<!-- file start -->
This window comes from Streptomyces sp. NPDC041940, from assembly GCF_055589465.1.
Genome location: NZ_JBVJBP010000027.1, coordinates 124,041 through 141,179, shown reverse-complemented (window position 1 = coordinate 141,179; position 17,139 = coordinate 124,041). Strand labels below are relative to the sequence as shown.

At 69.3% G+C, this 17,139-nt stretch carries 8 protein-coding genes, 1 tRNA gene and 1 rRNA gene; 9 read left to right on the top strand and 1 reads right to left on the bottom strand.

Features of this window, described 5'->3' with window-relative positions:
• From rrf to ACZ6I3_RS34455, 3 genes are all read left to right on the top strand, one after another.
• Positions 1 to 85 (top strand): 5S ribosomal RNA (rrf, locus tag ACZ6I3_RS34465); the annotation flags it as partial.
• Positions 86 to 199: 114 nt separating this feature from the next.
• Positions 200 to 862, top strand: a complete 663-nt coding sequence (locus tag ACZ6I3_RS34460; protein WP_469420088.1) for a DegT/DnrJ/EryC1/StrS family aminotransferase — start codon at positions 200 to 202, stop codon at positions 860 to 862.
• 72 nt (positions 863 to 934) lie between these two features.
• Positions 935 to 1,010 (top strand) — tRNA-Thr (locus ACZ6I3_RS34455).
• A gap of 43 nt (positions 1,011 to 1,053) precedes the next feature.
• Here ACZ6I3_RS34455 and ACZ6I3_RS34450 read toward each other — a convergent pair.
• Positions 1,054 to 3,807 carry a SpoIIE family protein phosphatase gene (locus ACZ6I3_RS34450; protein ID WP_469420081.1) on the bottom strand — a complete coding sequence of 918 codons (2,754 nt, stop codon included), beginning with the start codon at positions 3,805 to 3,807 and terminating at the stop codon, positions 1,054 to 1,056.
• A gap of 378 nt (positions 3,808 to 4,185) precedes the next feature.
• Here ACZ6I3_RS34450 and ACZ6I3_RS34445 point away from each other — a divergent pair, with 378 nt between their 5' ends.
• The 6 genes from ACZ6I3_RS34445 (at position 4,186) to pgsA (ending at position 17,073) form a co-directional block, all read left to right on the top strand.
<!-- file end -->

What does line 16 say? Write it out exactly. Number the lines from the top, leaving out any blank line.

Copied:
• The 6 genes from ACZ6I3_RS34445 (at position 4,186) to pgsA (ending at position 17,073) form a co-directional block, all read left to right on the top strand.